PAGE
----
I'm sure Gary Player is right and someone playing golf somewhere in the world is using performance enhancers. It is in the golf establishments best interest to get off their inherent arrogance of how honest and true their players are and be the organizing party that catches that person, and not a member of the Orlando Sentinel or the FBI.

Saturday, July 21, 2007

And this is only Saturday

Sergio has to be just fucking with the world:

According to, he will be in kiwi Sunday

Tuesday, July 17, 2007

British Open Prediction

Below are the current European Order of Merit rankings:

1 Henrik STENSON
2 Niclas FASTH
4 Retief GOOSEN
5 Richard STERNE
6 Justin ROSE
8 Ernie ELS
9 Grégory HAVRET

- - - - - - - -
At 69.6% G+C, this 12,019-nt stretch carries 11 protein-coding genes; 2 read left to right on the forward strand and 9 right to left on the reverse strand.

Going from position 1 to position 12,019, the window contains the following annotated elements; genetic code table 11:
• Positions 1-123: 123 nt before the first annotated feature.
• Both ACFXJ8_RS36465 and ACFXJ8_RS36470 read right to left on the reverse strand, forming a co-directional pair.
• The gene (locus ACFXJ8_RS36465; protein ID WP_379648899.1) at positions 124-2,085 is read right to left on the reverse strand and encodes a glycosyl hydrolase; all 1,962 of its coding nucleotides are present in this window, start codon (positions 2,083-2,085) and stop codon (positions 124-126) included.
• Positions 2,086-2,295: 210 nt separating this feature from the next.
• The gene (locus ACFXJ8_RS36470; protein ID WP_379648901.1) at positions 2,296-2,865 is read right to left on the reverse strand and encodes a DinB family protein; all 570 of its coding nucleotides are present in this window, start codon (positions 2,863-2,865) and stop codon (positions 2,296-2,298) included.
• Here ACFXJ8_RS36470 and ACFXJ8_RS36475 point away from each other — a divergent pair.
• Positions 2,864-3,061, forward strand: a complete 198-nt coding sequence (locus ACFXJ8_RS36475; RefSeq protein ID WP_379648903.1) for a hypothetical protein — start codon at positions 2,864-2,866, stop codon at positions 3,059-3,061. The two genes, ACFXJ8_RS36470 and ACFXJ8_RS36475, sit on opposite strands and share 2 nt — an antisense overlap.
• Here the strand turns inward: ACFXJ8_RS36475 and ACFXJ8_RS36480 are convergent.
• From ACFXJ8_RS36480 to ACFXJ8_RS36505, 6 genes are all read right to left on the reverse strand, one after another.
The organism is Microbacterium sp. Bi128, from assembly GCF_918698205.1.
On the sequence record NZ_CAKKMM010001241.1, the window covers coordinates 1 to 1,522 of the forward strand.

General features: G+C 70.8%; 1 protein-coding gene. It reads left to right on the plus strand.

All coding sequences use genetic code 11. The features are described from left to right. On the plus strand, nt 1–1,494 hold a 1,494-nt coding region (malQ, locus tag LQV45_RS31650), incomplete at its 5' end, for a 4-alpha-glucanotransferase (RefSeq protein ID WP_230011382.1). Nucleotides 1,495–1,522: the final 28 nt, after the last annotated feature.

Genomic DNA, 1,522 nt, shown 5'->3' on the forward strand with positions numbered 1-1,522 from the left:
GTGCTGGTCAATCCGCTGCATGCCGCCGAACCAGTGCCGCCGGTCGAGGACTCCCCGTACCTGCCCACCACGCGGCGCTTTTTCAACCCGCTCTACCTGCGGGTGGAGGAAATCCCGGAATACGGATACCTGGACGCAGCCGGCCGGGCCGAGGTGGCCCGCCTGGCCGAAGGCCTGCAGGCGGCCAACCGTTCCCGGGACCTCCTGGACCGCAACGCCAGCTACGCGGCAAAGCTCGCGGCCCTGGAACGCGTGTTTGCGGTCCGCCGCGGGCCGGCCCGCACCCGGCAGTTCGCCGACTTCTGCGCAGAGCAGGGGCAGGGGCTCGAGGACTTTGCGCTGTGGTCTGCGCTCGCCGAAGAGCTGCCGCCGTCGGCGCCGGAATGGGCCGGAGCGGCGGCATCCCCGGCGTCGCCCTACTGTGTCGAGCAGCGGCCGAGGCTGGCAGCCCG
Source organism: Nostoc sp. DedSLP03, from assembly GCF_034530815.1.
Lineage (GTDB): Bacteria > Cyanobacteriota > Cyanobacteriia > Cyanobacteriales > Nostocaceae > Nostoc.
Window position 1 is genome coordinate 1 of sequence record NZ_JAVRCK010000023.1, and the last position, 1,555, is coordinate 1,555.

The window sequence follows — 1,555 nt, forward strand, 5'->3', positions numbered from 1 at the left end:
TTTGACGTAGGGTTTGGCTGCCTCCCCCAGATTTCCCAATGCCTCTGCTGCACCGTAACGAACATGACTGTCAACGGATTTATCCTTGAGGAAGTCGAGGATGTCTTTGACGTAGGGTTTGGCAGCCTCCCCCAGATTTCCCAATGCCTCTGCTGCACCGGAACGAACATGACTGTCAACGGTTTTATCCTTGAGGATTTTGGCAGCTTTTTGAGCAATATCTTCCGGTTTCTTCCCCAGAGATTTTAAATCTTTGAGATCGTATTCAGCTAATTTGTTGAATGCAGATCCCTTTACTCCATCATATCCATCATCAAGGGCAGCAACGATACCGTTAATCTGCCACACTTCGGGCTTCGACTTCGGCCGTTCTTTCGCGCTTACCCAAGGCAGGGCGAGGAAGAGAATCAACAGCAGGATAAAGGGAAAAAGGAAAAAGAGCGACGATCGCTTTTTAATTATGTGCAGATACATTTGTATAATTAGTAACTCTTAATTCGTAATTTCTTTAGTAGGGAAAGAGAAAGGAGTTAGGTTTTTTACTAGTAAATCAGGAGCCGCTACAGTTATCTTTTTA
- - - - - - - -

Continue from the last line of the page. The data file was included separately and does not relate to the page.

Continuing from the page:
10 Paul CASEY

I believe the British Open Championship will come from this list.

Of the big Americans, Tiger is due for a clunker in a major, The Open is the least favorite of the majors for Phil and Furyk missed the cut if five of the last six Opens (coming in 4th last year, tying his best performance). As for the big international players, Singh is past the point of being best in the world, it is possible Adam Scott could win it, but I won't bet on it, and Geoff Ogilvy has been middling in non-World Golf Championship events.

As for the Order of Merit list, I'm eliminating Cabrera (still celebrating the U.S. Open win), Havret (one win at the right time does not a favorite make) and Goosen (I believe the crash at Pinehurst in 2005 destroyed Goosen for major championships).

Els has played well on both sides of the Atlantic ocean, but not great and there are whispers he isn't fully healthy. The crushing weight of expectations should cause Montgomerie to crack on Sunday, if he is in conention. Stenson peaked early in the year, he doesn't seem to be as sharp as he was when he won the Match Play Championship.